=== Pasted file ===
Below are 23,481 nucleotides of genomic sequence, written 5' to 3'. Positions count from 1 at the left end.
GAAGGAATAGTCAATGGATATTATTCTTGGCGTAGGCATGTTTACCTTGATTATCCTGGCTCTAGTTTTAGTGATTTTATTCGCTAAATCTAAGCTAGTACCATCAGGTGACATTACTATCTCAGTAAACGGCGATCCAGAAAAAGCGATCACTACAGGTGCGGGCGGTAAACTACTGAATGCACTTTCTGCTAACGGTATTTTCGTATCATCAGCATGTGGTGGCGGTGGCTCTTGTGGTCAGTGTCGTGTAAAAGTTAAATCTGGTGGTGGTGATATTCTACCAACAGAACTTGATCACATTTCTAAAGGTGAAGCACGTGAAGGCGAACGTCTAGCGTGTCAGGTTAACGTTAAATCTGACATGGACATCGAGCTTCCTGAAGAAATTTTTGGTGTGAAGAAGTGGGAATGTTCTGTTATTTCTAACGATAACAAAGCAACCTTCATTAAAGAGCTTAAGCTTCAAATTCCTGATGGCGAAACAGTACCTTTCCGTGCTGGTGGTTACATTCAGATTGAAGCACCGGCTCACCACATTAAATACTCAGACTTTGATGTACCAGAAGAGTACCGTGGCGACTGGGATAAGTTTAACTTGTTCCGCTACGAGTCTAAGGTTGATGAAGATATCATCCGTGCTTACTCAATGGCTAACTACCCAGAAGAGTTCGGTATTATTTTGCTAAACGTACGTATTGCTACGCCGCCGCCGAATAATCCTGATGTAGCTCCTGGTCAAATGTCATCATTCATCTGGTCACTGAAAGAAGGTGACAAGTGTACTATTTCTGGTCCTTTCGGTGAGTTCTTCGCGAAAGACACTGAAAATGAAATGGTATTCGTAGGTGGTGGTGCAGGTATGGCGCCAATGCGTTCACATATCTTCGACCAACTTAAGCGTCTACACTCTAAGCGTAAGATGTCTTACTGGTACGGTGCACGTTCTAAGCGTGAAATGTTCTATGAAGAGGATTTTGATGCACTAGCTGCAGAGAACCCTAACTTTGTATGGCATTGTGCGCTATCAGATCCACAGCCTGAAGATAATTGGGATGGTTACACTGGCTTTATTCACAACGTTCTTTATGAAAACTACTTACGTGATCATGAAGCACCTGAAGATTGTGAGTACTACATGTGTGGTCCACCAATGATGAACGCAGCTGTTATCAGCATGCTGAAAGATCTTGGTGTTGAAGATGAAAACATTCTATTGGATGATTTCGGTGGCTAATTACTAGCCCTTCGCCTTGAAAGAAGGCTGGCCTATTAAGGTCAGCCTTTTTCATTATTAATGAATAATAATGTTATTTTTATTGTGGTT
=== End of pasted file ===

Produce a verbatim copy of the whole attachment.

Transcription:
Below are 23,481 nucleotides of genomic sequence, written 5' to 3'. Positions count from 1 at the left end.
GAAGGAATAGTCAATGGATATTATTCTTGGCGTAGGCATGTTTACCTTGATTATCCTGGCTCTAGTTTTAGTGATTTTATTCGCTAAATCTAAGCTAGTACCATCAGGTGACATTACTATCTCAGTAAACGGCGATCCAGAAAAAGCGATCACTACAGGTGCGGGCGGTAAACTACTGAATGCACTTTCTGCTAACGGTATTTTCGTATCATCAGCATGTGGTGGCGGTGGCTCTTGTGGTCAGTGTCGTGTAAAAGTTAAATCTGGTGGTGGTGATATTCTACCAACAGAACTTGATCACATTTCTAAAGGTGAAGCACGTGAAGGCGAACGTCTAGCGTGTCAGGTTAACGTTAAATCTGACATGGACATCGAGCTTCCTGAAGAAATTTTTGGTGTGAAGAAGTGGGAATGTTCTGTTATTTCTAACGATAACAAAGCAACCTTCATTAAAGAGCTTAAGCTTCAAATTCCTGATGGCGAAACAGTACCTTTCCGTGCTGGTGGTTACATTCAGATTGAAGCACCGGCTCACCACATTAAATACTCAGACTTTGATGTACCAGAAGAGTACCGTGGCGACTGGGATAAGTTTAACTTGTTCCGCTACGAGTCTAAGGTTGATGAAGATATCATCCGTGCTTACTCAATGGCTAACTACCCAGAAGAGTTCGGTATTATTTTGCTAAACGTACGTATTGCTACGCCGCCGCCGAATAATCCTGATGTAGCTCCTGGTCAAATGTCATCATTCATCTGGTCACTGAAAGAAGGTGACAAGTGTACTATTTCTGGTCCTTTCGGTGAGTTCTTCGCGAAAGACACTGAAAATGAAATGGTATTCGTAGGTGGTGGTGCAGGTATGGCGCCAATGCGTTCACATATCTTCGACCAACTTAAGCGTCTACACTCTAAGCGTAAGATGTCTTACTGGTACGGTGCACGTTCTAAGCGTGAAATGTTCTATGAAGAGGATTTTGATGCACTAGCTGCAGAGAACCCTAACTTTGTATGGCATTGTGCGCTATCAGATCCACAGCCTGAAGATAATTGGGATGGTTACACTGGCTTTATTCACAACGTTCTTTATGAAAACTACTTACGTGATCATGAAGCACCTGAAGATTGTGAGTACTACATGTGTGGTCCACCAATGATGAACGCAGCTGTTATCAGCATGCTGAAAGATCTTGGTGTTGAAGATGAAAACATTCTATTGGATGATTTCGGTGGCTAATTACTAGCCCTTCGCCTTGAAAGAAGGCTGGCCTATTAAGGTCAGCCTTTTTCATTATTAATGAATAATAATGTTATTTTTATTGTGGTT